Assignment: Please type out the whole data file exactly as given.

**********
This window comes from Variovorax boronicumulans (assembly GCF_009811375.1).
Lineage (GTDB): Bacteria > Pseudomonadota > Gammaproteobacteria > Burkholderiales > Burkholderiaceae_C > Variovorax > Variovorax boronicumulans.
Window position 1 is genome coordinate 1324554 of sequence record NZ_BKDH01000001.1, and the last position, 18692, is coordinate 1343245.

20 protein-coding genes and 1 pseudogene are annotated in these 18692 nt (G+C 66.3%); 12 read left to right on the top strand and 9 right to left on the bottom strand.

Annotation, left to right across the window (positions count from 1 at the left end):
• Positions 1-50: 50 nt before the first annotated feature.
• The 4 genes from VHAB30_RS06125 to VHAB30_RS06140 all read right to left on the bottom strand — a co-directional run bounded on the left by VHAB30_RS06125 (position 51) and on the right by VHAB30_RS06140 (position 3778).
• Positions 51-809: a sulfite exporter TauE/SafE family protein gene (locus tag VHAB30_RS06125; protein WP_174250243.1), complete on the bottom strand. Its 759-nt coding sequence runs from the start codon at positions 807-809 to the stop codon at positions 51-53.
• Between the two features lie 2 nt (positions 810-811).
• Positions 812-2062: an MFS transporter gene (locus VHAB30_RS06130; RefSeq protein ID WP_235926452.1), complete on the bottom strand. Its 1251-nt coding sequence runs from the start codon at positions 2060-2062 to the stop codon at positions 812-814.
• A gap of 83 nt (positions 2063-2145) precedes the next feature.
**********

This window comes from Variovorax boronicumulans (assembly GCF_009811375.1).
Lineage (GTDB): Bacteria > Pseudomonadota > Gammaproteobacteria > Burkholderiales > Burkholderiaceae_C > Variovorax > Variovorax boronicumulans.
Window position 1 is genome coordinate 1324554 of sequence record NZ_BKDH01000001.1, and the last position, 18692, is coordinate 1343245.

20 protein-coding genes and 1 pseudogene are annotated in these 18692 nt (G+C 66.3%); 12 read left to right on the top strand and 9 right to left on the bottom strand.

Annotation, left to right across the window (positions count from 1 at the left end):
• Positions 1-50: 50 nt before the first annotated feature.
• The 4 genes from VHAB30_RS06125 to VHAB30_RS06140 all read right to left on the bottom strand — a co-directional run bounded on the left by VHAB30_RS06125 (position 51) and on the right by VHAB30_RS06140 (position 3778).
• Positions 51-809: a sulfite exporter TauE/SafE family protein gene (locus tag VHAB30_RS06125; protein WP_174250243.1), complete on the bottom strand. Its 759-nt coding sequence runs from the start codon at positions 807-809 to the stop codon at positions 51-53.
• Between the two features lie 2 nt (positions 810-811).
• Positions 812-2062: an MFS transporter gene (locus VHAB30_RS06130; RefSeq protein ID WP_235926452.1), complete on the bottom strand. Its 1251-nt coding sequence runs from the start codon at positions 2060-2062 to the stop codon at positions 812-814.
• A gap of 83 nt (positions 2063-2145) precedes the next feature.